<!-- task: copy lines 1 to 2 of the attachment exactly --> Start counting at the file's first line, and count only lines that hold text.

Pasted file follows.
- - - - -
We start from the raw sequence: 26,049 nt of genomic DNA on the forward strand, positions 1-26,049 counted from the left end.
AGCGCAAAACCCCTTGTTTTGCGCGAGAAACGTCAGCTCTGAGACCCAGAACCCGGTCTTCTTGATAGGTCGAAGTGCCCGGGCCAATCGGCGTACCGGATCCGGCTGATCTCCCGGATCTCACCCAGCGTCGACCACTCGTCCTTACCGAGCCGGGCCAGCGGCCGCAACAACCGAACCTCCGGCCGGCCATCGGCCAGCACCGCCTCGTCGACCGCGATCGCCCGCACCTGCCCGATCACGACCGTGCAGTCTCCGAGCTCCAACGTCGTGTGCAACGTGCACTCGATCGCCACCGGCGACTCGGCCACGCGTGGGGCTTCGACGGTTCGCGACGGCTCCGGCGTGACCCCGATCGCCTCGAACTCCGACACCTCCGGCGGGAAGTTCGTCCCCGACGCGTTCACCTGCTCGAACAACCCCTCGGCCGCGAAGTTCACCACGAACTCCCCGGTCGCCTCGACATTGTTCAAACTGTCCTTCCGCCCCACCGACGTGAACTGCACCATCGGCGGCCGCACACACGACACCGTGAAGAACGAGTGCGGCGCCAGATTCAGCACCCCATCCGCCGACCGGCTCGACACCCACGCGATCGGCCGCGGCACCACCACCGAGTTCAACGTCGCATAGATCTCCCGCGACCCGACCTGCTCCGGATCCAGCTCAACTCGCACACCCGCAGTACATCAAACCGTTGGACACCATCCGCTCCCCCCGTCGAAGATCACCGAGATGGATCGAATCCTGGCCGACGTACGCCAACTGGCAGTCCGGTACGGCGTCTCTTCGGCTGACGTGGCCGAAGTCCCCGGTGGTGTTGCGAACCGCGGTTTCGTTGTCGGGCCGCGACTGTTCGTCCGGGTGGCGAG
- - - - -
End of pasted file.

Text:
We start from the raw sequence: 26,049 nt of genomic DNA on the forward strand, positions 1-26,049 counted from the left end.
AGCGCAAAACCCCTTGTTTTGCGCGAGAAACGTCAGCTCTGAGACCCAGAACCCGGTCTTCTTGATAGGTCGAAGTGCCCGGGCCAATCGGCGTACCGGATCCGGCTGATCTCCCGGATCTCACCCAGCGTCGACCACTCGTCCTTACCGAGCCGGGCCAGCGGCCGCAACAACCGAACCTCCGGCCGGCCATCGGCCAGCACCGCCTCGTCGACCGCGATCGCCCGCACCTGCCCGATCACGACCGTGCAGTCTCCGAGCTCCAACGTCGTGTGCAACGTGCACTCGATCGCCACCGGCGACTCGGCCACGCGTGGGGCTTCGACGGTTCGCGACGGCTCCGGCGTGACCCCGATCGCCTCGAACTCCGACACCTCCGGCGGGAAGTTCGTCCCCGACGCGTTCACCTGCTCGAACAACCCCTCGGCCGCGAAGTTCACCACGAACTCCCCGGTCGCCTCGACATTGTTCAAACTGTCCTTCCGCCCCACCGACGTGAACTGCACCATCGGCGGCCGCACACACGACACCGTGAAGAACGAGTGCGGCGCCAGATTCAGCACCCCATCCGCCGACCGGCTCGACACCCACGCGATCGGCCGCGGCACCACCACCGAGTTCAACGTCGCATAGATCTCCCGCGACCCGACCTGCTCCGGATCCAGCTCAACTCGCACACCCGCAGTACATCAAACCGTTGGACACCATCCGCTCCCCCCGTCGAAGATCACCGAGATGGATCGAATCCTGGCCGACGTACGCCAACTGGCAGTCCGGTACGGCGTCTCTTCGGCTGACGTGGCCGAAGTCCCCGGTGGTGTTGCGAACCGCGGTTTCGTTGTCGGGCCGCGACTGTTCGTCCGGGTGGCGAG